Physics 7740                 Fall 2017

Mathematical Methods of Physics I.

Frank E. Harris, Professor of Physics

Class meets:       
MW 2:00--3:50, Room 102 JFB   August 23 through December 6.
Occasional classes on Fridays (same room and time). These classses were announced in
the official time schedule and are an integral part of the course. They are NOT optional.
Click here for detailed schedule.
Credit:  4 semester hours
Frank E. Harris, Professor of Physics.  Office: 204 JFB.  Office phone: 581-8445.
E-mail:  Office hours: after class Mondays or by appointment.
to be appointed  Office: -----
E-mail:  Office hour: -----.
Harris, Mathematics for Physical Science and Engineering, (Academic Press, 2014),
Spiegel, Complex Variables  (Schaum's Outline Series, 1995).
Each student must have a computer account that permits access to the Physics Web pages and
to programs such as Fortran or C and Maple or Mathematica.  Physics majors (grad or undergrad)
should arrange an account through normal departmental procedures if they have not already done
so.  Students not qualifying in other ways for a suitable computer account will be provided access
through a temporary account associated with this course and which will terminate at its conclusion.
  All students will be asked to register their e-mail addresses with the instructor and will be assumed
to be informed of all course-related information distributed by e-mail
.  Note also that the problem
assignments will be available only via the Web.
  All students are reminded that University computer accounts are for instructional and research use,
and their use for personal purposes should not be excessive or abusive.
Because there is a long gap in the classs schedule this year (caused by the inconvenient scheduling
of an important scientific meeting) each class member will be assigned an individual computation
project to be carried out between October 6 and October 27. Details to be supplied later.
The officially recommended prerequisites are Math 2210, 2250, 3150, and 3160. Many students
who enroll in this course will not have been previously at the University of Utah; the intent of the
prerequisites is to indicate the value of some previous experience with differential equations,
matrix algebra, and complex variable theory. These topics will be treated in this course in a way
that does not presuppose previous knowledge, but students with a background lacking in too many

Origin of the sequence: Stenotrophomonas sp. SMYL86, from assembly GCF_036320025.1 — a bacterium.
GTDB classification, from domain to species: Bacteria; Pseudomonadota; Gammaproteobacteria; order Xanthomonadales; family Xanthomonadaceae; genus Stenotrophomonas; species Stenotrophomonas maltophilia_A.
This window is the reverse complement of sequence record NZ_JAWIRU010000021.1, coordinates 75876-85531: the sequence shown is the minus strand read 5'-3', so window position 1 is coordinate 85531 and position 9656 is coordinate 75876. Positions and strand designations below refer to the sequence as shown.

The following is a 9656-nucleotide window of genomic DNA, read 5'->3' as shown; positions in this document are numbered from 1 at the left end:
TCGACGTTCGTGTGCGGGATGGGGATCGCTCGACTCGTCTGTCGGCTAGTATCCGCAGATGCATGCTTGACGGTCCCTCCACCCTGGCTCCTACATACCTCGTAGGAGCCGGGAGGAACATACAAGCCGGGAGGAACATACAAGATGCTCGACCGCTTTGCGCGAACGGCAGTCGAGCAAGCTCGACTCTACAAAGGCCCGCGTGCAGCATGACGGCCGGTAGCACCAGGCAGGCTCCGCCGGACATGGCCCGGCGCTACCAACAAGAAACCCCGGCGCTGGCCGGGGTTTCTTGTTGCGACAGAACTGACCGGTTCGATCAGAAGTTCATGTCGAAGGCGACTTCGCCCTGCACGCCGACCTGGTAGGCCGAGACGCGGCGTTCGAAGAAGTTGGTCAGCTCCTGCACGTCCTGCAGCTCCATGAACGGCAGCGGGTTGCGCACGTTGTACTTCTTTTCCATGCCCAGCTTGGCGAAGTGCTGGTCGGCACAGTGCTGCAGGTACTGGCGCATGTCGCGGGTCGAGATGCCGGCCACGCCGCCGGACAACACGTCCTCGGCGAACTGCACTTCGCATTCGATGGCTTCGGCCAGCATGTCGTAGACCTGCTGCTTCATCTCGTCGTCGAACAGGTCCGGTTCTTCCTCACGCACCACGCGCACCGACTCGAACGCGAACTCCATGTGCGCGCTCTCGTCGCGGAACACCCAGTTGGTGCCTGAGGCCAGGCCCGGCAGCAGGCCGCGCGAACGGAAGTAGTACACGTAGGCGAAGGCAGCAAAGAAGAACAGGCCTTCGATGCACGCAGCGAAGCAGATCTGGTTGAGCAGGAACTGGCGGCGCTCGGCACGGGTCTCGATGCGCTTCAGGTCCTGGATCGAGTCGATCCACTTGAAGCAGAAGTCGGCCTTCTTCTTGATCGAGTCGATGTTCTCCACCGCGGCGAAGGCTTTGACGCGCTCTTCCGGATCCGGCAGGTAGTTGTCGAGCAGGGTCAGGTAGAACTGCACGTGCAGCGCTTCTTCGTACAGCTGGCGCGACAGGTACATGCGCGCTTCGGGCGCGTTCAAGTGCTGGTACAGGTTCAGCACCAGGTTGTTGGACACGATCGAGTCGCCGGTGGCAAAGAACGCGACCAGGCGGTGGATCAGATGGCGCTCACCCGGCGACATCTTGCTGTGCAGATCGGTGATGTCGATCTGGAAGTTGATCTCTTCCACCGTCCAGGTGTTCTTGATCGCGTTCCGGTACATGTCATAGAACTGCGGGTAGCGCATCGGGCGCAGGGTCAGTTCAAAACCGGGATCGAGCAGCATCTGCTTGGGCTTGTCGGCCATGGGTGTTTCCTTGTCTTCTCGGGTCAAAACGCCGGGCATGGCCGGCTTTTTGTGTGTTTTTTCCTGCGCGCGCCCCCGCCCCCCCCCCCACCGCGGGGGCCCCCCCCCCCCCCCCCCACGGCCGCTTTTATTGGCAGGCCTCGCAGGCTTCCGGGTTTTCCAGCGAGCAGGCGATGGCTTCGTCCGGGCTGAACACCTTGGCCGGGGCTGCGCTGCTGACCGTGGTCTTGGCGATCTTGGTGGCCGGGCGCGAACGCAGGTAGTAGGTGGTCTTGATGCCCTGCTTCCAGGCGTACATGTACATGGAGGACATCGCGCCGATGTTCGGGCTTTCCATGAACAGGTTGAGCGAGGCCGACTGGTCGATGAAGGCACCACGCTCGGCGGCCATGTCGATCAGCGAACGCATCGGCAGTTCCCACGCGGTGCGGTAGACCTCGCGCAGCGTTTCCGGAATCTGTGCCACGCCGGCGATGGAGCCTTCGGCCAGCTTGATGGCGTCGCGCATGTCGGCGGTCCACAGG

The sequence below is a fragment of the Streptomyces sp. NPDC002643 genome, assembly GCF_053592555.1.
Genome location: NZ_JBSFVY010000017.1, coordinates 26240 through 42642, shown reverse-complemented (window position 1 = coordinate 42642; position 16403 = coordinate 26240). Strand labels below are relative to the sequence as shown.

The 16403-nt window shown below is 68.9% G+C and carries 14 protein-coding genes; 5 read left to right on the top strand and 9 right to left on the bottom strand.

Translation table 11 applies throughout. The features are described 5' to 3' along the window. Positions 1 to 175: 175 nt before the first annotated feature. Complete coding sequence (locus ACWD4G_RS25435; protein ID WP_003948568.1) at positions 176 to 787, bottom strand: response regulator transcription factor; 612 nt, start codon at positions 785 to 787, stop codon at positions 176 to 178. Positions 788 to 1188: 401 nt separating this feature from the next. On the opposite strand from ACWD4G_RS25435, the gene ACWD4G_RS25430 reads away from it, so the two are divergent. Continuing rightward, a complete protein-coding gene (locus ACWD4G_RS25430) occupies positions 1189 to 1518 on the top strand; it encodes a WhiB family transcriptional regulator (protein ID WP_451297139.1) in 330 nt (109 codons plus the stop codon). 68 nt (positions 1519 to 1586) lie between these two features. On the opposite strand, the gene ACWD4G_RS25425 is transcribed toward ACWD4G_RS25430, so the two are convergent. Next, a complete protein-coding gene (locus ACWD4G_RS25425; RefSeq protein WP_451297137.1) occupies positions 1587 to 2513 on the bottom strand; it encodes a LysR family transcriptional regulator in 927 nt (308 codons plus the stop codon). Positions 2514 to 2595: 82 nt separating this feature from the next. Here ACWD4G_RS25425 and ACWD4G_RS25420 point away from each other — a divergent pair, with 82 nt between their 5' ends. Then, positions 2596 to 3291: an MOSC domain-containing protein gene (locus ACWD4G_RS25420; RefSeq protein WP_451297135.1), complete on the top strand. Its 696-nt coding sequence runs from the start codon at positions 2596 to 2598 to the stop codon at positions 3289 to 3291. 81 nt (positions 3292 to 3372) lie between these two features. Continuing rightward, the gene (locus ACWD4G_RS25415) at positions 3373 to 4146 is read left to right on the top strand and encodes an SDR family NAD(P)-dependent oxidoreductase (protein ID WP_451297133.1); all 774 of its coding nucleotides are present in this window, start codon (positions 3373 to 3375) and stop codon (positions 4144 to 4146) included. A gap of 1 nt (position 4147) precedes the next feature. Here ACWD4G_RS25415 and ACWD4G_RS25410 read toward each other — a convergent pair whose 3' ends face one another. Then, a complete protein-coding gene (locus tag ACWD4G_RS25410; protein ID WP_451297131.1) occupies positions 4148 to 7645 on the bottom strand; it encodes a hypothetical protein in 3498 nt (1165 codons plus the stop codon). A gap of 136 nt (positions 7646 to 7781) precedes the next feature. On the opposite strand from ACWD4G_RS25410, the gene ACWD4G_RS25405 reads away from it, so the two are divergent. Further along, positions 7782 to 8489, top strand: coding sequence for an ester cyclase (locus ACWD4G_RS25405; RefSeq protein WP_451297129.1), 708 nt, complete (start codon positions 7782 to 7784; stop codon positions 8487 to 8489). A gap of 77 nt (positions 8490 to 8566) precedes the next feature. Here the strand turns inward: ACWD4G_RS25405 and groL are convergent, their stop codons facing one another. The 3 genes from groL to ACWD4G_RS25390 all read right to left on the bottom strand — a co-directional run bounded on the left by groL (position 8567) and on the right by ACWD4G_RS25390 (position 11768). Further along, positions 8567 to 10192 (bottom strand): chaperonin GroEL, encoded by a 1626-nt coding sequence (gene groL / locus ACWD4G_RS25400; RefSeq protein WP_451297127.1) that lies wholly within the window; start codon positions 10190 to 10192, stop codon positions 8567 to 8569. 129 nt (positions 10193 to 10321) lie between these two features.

of these areas may find the course rather demanding.
Midterms in the regular classroom at the class hour on Wednesday September 27 and Monday
November 13.

FINAL EXAMINATION on Monday, December 11, 1:00-3:00 pm, in the regular classroom.
  At all examinations, you may use the two course texts, any other materials that are in YOUR OWN
handwriting (and not that of any other person), and any materials handed out by the instructor or
made available through this Web page.  No other materials are permitted (thus CALCULATORS,
COMPUTERS, other texts, and all mathematical tables and handbooks are forbidden
). You may
assume that all problem sets that have been turned in will be returned in time to be used at the
next examination.
Weekly problem sets will be required and will count toward grades. 
There will probably be ten or eleven sets, due at approximately weekly intervals.
The problem sets will be available ONLY by download from this Web page.  Links to them
will be added (as the problem sets are released) near the bottom of this page (below the tentative
course outline).
  Students may work together on the problem assignments, but each must turn in solutions written
entirely in his/her own handwriting (except for computer-generated graphs or tables, which must
be totally individual work by the submitting student).
Homework, scaled to a maximum of            100 points
Midterms, at 100 points each200 points
Final Exam200 points
Maximum possible500 points

Course Outline

                              The chapter numbers are guides to the location of the topics in the text.  The material
          covered will be defined by the lecture presentation and in some cases will not include
          the entire chapter(s) referenced.  It should not be concluded that each topic will be
          treated for an equal amount of class time.
              Infinite Series                                                   Chapter 2
       Gamma Function Chapter 9
 Linear Algebra Chapter 4
       Matrix Eigenvalue Problems Chapter 5
 Vector Analysis Chapter 7
 Ordinary Differential Equations Chapter 10
       Series Solutions Chapter 14, Sect. 1
 Vector Spaces Chapter 11
 Fourier Series Chapter 12
 Special Functions Chapter 14
 Partial Differential Equations Chapter 15
 Complex Variable Theory Chapter 17
  Spiegel, Chapters 1-7

Problem Assignments

     These problem sets are due at the beginning of the class period on the due date.  Late problem
     sets will only be accepted with specific permission of the instructor (which will not normally
     be granted).
     Links to problem sets will be activated when they become available.
              Problem Set 1.                                                     Due Wednesday, August 30
 Problem Set 2.Due Friday, September 8
 Problem Set 3.Due Monday, September 18
 Problem Set 4.Due Monday, September 25
 Problem Set 5.Due Friday, October 27
 Problem Set 6.Due Monday, November 7
 Problem Set 7.Due Wednesday, November 15
 Problem Set 8.Due Wednesday, November 22
 Problem Set 9.Due Monday, December 4
 Problem Set 10.Complete before the final.

Supplementary Material
(to be added as needed)
  Exam 1 (Fall 2016)
  Exam 1 answers (Fall 2016)
  Exam 1 (Fall 2015)
  Exam 1 answers (Fall 2015)
  Exam 2 (Fall 2016)
  Exam 2 answers (Fall 2016)
  Final Exam (Fall 2014)
  Final Exam Answers (Fall 2014)
  Final Exam (Fall 2015)
  Final Exam Answers (Fall 2015)
  Final Exam (Fall 2016)
  Final Exam Answers (Fall 2016)

Last revised 06 August 2017